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Brett’s Story

Queensland firefighter shares his lung cancer survivor story

Brett Torcetti is a 50 year old firefighter from Clifton, Queensland. He is a busy father of seven childBrett Torcetti Photo 200px wren and grandfather to three grand-children, all between the ages of 7 – 24 years.

Brett is also a lung cancer survivor.

In December 2011, while working as an Auxiliary firefighter for Queensland Fire and Emergency Service, Brett was diagnosed with lung cancer.

“The only symptom I had was a chest infection, or so I thought. My GP gave me some antibiotics and said if my chest didn’t clear in two weeks he would send me for a scan to make sure I didn’t have pneumonia,” Brett said.

After no improvement, Brett’s GP sent him to have a chest scan.

“It was two days before Christmas, and the xray department told me that my results wouldn’t be available until after the Christmas break because the couriers would not deliver over this period,” Brett said.

“After the scan, we (myself, my wife and kids) went to look for a new car.”

“Within an hour of having the scan, I got a call from the clinic to say I needed to go straight to my GP surgery and that he was expecting me,” Brett said.

Brett and his family returned to the surgery to be told that he had a 20mm mass on his lung and that his GP was unsure what the mass was. The GP made an appointment for Brett with a specialist at the Princess Alexandra Hospital in Brisbane in the New Year.

Further testing (including a PET scan and fine needle biopsy) confirmed that Brett had an adenocarcinoma of the left lower lobe of the lung.

“My specialist told me that I have lung cancer and I said ‘Ok, what do we do about it?’,”
Brett recalled. He explained to my wife and I that he would have to do a lobectomy of the lower lobe of my left lung.

“In simple terms, they were going to cut the bottom part of my lung away!” he said.

“My wife was upset with the diagnosis and had a struggle to come to terms with it to start with, thinking I was going to die. I don’t like keeping anything from my children so we sat them down and explained to them what I had and how we were going to fix it. The kids were a bit upset, but they were glad we told them.”

In March 2012, Brett was admitted to the Princess Alexandra Hospital for his lobectomy.

Four days after the surgery, he went home. One week later, Brett had a follow up appointment in Brisbane.

“Everything was looking good,” Brett said.

Two weeks after the surgery, he had an appointment in Toowoomba Base Hospital to work out what chemotherapy he would need to have and how often he would have it.

“The local cancer nurse explained to me some of the side effects of the drugs and what to expect. She also explained the treatment to my wife and kids, so they were aware of what to expect,” Brett said.

“During my treatment I had chronic tonsillitis so I was on large doses of antibiotics. I was determined not to sit around moping about feeling sick, so I would get Tina (my wife) and the kids in the car and go away for a few days. Tina thought I was trying to live out my bucket list, but I wasn’t. This was my way of dealing with the horrible side effects of chemotherapy. I found that if I was doing something, I wouldn’t be thinking about how sick I was feeling. This approach also helped me to keep a positive attitude. I am, by nature, a positive person and try not to let things get me down,” Brett admitted.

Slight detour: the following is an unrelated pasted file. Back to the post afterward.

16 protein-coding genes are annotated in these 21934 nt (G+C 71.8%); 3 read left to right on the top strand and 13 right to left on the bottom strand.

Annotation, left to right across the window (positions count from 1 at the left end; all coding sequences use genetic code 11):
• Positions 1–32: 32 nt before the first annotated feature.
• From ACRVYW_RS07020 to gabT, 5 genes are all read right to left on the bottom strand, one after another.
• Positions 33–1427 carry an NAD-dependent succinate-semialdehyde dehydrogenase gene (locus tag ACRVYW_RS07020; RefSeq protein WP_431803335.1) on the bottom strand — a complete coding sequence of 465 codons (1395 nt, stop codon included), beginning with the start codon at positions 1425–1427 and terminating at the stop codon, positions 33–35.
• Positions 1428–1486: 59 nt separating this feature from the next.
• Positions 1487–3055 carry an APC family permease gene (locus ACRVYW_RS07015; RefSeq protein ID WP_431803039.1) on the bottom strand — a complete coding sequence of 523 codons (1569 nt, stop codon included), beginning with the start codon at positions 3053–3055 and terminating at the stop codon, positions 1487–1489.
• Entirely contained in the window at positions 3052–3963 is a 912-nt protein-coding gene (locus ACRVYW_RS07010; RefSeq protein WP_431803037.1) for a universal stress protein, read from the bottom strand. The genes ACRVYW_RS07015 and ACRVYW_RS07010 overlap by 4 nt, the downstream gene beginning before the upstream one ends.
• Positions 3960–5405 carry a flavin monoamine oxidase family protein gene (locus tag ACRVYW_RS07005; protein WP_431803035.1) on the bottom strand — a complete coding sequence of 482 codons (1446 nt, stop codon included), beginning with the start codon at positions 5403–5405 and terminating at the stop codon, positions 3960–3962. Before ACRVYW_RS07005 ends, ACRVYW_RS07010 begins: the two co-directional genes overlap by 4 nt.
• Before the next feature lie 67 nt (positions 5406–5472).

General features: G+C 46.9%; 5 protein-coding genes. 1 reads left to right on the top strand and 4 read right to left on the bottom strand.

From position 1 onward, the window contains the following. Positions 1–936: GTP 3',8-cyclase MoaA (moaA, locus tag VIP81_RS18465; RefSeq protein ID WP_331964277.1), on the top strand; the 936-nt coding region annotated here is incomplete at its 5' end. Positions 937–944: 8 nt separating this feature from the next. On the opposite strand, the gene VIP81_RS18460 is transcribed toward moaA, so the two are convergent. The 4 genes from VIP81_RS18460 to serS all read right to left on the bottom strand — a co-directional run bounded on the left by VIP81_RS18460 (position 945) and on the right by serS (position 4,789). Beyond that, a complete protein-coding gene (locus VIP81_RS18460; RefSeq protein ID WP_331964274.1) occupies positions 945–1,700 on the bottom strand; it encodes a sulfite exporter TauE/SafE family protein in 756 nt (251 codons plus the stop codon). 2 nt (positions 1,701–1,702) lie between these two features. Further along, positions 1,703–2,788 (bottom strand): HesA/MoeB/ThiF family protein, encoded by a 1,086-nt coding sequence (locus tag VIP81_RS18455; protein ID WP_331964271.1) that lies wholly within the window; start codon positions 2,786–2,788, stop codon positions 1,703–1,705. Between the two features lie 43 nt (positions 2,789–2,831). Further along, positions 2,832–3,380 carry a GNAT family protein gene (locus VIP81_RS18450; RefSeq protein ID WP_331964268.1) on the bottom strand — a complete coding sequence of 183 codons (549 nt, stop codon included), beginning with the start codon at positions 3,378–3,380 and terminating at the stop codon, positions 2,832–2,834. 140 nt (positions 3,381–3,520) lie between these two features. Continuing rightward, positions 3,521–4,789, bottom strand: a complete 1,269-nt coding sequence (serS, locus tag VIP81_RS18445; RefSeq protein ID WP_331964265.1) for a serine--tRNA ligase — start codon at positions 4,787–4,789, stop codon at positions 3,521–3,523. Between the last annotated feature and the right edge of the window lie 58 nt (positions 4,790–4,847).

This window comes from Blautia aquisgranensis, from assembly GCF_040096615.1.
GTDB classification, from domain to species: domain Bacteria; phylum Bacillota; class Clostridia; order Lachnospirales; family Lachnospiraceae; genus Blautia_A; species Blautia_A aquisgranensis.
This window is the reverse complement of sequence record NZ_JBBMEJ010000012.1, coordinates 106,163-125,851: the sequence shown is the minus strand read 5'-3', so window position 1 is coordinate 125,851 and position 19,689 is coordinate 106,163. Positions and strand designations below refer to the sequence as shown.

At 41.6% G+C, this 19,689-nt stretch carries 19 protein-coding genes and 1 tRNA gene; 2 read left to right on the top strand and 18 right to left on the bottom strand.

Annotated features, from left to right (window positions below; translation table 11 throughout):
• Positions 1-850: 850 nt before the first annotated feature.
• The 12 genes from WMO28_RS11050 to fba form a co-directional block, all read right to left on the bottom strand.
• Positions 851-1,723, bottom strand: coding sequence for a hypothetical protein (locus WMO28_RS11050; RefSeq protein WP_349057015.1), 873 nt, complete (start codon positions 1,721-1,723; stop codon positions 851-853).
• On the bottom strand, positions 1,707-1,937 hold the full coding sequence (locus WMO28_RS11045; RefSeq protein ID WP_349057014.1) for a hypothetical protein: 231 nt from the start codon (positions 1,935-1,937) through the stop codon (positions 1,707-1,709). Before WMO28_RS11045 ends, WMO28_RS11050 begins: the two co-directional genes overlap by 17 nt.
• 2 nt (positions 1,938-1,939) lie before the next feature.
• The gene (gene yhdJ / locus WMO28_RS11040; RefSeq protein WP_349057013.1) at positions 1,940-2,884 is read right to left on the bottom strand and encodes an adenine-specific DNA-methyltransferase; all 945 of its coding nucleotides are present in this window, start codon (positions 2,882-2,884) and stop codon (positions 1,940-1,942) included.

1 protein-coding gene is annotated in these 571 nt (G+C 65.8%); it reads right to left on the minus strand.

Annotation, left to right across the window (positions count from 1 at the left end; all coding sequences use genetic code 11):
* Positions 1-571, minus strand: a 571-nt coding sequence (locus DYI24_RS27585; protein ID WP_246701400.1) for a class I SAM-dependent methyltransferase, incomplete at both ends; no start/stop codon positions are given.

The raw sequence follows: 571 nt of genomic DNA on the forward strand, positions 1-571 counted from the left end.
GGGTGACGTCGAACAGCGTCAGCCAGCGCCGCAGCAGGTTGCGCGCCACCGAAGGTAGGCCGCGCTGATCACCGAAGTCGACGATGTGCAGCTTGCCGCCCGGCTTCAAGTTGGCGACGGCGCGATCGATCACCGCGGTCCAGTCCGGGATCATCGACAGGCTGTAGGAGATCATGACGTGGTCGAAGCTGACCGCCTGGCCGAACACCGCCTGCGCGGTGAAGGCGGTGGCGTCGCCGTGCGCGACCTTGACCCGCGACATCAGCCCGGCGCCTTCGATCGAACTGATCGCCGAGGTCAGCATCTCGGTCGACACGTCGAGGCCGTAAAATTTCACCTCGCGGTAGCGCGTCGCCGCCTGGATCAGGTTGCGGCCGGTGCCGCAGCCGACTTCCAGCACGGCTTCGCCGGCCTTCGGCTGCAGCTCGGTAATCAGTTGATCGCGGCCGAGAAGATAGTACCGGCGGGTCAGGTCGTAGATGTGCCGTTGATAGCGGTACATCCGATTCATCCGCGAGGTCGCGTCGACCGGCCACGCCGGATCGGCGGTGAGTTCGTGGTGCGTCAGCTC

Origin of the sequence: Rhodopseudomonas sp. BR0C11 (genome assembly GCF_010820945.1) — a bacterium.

After completing chemotherapy, things slowly started getting back to normal for Brett and his family.

“I have had some residual side effects of chemotherapy. I found that my hip joint was getting stiff and sore. I went back to my GP and xrays revealed that my hip joint was rubbing bone on bone,” Brett said.

“I started back with the Fire Service and was deployed to Bundaberg after the 2013 floods.
It was taking me 20 minutes to put my sock and boot on my right foot due to the hip joint.  After my deployment, I made the difficult decision to retire from the Fire service because I didn’t want to be a hazard on the fire ground if I went down. It could take two other firefighters to get me out of danger risking their own lives to save me, so I didn’t want that hanging over me. Firefighting is in my blood, so I decided to join the Rural Fire Service as a volunteer firefighter,” Brett said.

On the up side, Brett believes life doesn’t stop just because you have (lung) cancer. Cancer can be cured, if detected early.

“I think having a positive attitude has made a big difference to my outcome as it has prompted me to fight,” Brett said.

Brett now volunteers at the Toowoomba Base Hospital chemotherapy ward one day a week to help cancer patients and the nursing staff.

“I have a passion to help people dealing with cancer and I like to help make their lives that little bit better if I can,” Brett said.

“There are positives that have come out of having cancer. It isn’t necessarily a death sentence but the start of a new life. I now have a different look on my life. I try not to sweat the little things anymore”.

If you have been recently diagnosed with cancer, Brett suggests that you try to stay positive, and don’t drive yourself crazy researching your type of cancer on the internet.

“It’s important to be informed, but don’t obsess over all the misinformation on the net,” Brett said.

“Check in with a reliable website like Lung Cancer Network Australia”.

“If you don’t understand what your doctor is saying, ask questions until you do understand,” Brett said.